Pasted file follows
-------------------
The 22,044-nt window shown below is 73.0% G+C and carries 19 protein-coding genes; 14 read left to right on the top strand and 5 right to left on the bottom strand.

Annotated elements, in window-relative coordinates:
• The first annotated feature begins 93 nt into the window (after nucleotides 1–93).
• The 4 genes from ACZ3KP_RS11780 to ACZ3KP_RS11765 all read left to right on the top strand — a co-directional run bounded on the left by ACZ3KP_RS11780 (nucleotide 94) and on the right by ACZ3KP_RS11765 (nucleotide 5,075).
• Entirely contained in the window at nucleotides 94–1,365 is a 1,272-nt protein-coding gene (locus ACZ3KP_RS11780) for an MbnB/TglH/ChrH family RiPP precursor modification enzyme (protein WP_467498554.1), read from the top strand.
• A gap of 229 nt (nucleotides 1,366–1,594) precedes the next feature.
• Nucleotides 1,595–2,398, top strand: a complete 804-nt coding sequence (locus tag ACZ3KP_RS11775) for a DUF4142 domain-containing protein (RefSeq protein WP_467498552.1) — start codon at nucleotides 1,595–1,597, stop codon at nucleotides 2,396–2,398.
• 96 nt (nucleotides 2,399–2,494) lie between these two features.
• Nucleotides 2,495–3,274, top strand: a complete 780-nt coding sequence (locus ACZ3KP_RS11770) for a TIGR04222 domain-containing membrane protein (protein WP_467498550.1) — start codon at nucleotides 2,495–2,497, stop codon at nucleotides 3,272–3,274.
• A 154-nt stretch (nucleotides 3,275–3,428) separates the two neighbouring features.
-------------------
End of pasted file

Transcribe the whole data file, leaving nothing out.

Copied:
The 22,044-nt window shown below is 73.0% G+C and carries 19 protein-coding genes; 14 read left to right on the top strand and 5 right to left on the bottom strand.

Annotated elements, in window-relative coordinates:
• The first annotated feature begins 93 nt into the window (after nucleotides 1–93).
• The 4 genes from ACZ3KP_RS11780 to ACZ3KP_RS11765 all read left to right on the top strand — a co-directional run bounded on the left by ACZ3KP_RS11780 (nucleotide 94) and on the right by ACZ3KP_RS11765 (nucleotide 5,075).
• Entirely contained in the window at nucleotides 94–1,365 is a 1,272-nt protein-coding gene (locus ACZ3KP_RS11780) for an MbnB/TglH/ChrH family RiPP precursor modification enzyme (protein WP_467498554.1), read from the top strand.
• A gap of 229 nt (nucleotides 1,366–1,594) precedes the next feature.
• Nucleotides 1,595–2,398, top strand: a complete 804-nt coding sequence (locus tag ACZ3KP_RS11775) for a DUF4142 domain-containing protein (RefSeq protein WP_467498552.1) — start codon at nucleotides 1,595–1,597, stop codon at nucleotides 2,396–2,398.
• 96 nt (nucleotides 2,399–2,494) lie between these two features.
• Nucleotides 2,495–3,274, top strand: a complete 780-nt coding sequence (locus ACZ3KP_RS11770) for a TIGR04222 domain-containing membrane protein (protein WP_467498550.1) — start codon at nucleotides 2,495–2,497, stop codon at nucleotides 3,272–3,274.
• A 154-nt stretch (nucleotides 3,275–3,428) separates the two neighbouring features.